A study released this week found a connection between chronic croup and Gastroesophageal Reflux Disease. You may have heard of croup, a common viral illness in infants and toddlers with a characteristic barking cough. In most cases, croup comes on suddenly in the middle of the night.
A Croup/Reflux Story
Whenever I think of croup and reflux, I think of a Reflux Mom I know who kept calling me about her toddler. Usually she would call me in the morning and give me the details of her long night:
My son woke up in the middle of the night with croup again. I turned on the shower and steamed up the bathroom, a common treatment for croup. His would not stop coughing and his breathing became worse and worse so I decided to head for the ER. Going out in the cold, damp air calmed his breathing so I just drove around until dawn while he slept peacefully in his car seat.
One night, she drove to the hospital ER but the coughing had stopped by the time they arrived so she sat in the parking lot of the hospital trying to decide if she should go in or not. Eventually she drove home and went to the pediatrician the next day but of course he was feeling fine by then.
One morning she called and gave me this update:
The croup is getting so frequent at night that I just put him in the car and drive around with the windows cracked so he could breathe the cool, damp air. I haven’t had a good night sleep in a long time so I am beyond exhausted. At about 4am, I drove into a ditch and had to be towed. I think the tow truck driver was wondering what I was doing driving with a baby in the back seat in the middle of the night. It scared me so much to think that I might have had a bad accident from falling asleep at the wheel that I am going to find out today why my baby keeps getting croup.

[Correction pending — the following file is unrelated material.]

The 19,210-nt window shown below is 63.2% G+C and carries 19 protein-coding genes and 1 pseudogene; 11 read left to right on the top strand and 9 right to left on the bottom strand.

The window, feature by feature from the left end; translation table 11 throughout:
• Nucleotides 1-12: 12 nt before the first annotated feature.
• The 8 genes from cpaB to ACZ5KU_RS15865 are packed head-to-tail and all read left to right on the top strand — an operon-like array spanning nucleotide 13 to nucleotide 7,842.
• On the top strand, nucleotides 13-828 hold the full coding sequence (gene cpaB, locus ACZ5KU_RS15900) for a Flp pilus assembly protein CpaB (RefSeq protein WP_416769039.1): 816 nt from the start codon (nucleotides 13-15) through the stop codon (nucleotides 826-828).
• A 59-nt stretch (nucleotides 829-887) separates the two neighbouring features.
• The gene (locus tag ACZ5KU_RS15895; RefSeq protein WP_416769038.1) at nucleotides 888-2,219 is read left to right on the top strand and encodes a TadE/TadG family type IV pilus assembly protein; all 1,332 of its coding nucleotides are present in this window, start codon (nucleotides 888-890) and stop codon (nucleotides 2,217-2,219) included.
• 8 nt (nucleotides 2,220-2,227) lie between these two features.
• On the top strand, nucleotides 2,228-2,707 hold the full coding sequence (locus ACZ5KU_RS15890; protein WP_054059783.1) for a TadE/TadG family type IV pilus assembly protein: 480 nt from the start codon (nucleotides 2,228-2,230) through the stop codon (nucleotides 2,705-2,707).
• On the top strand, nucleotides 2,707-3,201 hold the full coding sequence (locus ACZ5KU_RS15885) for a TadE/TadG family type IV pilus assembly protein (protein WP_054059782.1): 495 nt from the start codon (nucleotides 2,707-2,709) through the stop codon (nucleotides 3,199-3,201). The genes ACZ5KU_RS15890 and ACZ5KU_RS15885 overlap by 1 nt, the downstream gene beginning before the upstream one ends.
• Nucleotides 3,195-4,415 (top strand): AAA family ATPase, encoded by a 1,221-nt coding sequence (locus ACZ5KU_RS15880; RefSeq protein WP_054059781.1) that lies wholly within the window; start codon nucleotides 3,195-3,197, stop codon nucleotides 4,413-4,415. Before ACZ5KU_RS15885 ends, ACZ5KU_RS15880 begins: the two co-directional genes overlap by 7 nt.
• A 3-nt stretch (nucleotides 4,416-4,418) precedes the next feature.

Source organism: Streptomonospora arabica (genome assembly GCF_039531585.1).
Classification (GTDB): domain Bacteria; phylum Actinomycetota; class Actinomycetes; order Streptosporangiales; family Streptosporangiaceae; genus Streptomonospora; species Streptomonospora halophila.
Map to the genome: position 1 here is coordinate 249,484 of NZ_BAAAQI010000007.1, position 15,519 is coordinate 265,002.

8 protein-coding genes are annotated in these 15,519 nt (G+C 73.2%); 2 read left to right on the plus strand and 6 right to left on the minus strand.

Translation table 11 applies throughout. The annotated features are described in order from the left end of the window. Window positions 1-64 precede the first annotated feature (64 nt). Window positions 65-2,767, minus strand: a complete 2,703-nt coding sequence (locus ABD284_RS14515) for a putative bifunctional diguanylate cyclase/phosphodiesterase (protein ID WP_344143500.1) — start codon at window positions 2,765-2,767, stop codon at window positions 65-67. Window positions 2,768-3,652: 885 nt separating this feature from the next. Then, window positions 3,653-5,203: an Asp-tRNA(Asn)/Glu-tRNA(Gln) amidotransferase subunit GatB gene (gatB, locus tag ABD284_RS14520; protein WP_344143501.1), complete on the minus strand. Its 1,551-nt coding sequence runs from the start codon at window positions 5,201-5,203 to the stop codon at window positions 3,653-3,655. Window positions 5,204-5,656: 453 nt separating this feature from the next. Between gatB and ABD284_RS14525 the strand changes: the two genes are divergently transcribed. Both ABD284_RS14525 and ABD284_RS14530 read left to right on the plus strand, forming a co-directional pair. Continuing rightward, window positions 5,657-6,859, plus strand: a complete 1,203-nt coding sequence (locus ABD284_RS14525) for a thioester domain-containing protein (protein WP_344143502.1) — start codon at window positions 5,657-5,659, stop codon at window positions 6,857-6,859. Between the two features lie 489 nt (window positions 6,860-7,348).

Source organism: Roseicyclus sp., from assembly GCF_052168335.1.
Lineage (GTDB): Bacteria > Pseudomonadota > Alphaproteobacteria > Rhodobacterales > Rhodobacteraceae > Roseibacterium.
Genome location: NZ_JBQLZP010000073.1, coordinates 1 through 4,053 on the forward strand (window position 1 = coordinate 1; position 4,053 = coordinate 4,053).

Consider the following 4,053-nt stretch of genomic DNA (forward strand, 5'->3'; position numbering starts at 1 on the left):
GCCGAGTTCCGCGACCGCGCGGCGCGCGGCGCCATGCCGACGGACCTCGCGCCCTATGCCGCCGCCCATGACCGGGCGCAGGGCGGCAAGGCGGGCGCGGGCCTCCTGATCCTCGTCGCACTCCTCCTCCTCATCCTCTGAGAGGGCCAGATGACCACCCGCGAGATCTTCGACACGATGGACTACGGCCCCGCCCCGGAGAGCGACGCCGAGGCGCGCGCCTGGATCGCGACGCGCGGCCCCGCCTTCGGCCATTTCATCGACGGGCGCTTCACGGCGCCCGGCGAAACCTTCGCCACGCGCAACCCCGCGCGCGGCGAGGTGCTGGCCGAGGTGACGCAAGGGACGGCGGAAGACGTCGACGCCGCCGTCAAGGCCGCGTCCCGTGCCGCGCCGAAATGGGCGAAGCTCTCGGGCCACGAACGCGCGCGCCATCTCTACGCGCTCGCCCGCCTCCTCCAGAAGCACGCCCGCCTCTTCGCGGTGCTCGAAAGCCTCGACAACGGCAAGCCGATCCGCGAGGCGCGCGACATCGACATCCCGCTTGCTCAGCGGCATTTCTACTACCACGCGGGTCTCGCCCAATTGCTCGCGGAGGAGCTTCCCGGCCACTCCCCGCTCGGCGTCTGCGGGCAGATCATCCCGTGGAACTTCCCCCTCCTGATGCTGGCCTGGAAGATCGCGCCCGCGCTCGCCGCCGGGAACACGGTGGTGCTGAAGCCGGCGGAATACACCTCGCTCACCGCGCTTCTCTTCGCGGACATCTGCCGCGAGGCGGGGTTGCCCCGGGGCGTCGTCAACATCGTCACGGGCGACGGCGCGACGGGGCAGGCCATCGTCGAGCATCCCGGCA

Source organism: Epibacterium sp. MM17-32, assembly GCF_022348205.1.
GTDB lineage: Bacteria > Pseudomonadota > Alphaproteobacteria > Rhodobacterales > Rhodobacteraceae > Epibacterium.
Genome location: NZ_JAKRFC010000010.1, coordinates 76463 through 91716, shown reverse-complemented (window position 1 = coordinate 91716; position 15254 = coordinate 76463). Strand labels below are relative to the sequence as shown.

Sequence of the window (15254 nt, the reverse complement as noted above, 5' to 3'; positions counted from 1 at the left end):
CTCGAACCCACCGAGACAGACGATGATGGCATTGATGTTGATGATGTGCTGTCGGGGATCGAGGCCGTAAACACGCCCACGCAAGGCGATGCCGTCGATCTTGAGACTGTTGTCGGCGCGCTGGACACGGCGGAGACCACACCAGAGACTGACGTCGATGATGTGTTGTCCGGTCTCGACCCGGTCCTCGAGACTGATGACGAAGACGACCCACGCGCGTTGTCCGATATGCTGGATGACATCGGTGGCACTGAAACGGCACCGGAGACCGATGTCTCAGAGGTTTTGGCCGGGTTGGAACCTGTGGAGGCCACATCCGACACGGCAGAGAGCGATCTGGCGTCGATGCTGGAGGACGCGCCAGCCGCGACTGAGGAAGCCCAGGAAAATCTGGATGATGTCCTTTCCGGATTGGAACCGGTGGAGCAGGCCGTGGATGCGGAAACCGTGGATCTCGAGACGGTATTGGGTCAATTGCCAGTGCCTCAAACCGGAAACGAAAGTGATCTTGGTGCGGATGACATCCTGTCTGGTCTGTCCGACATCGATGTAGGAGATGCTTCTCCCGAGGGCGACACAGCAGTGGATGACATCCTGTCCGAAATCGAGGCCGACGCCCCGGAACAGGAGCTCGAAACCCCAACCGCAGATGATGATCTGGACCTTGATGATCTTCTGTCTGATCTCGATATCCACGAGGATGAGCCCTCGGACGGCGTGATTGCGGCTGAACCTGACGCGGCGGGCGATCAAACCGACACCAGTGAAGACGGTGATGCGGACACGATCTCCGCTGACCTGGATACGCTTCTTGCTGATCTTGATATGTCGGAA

That was a turning point for her and she advocated for her son until his reflux was treated and his airway calmed down so everyone could stay home at night.
The researchers evaluated the airways of infants and toddlers with frequent croup and found that 33 percent had narrowing of the airway. In addition, 73 % of the children with evidence of airway narrowing also had Gastroesophageal Reflux Disease. After treatment for GERD, the majority of the children improved with less croup.
Take Home Message
It is important to remember that croup is caused by several common viral illnesses so it is possible for an unlucky baby or toddler to have croup more than once. In addition, prematurity, asthma and allergies can increase the likelihood of croup. If your child has croup, it doesn’t mean she has acid reflux too. It just means she was exposed to any number of common virus germs in daycare or the store. On the other hand, if you are driving around in the middle of the night with a toddler who sounds like a barking seal, it is best to seek treatment, find out what is causing the chronic croup and put an end to driving into the night.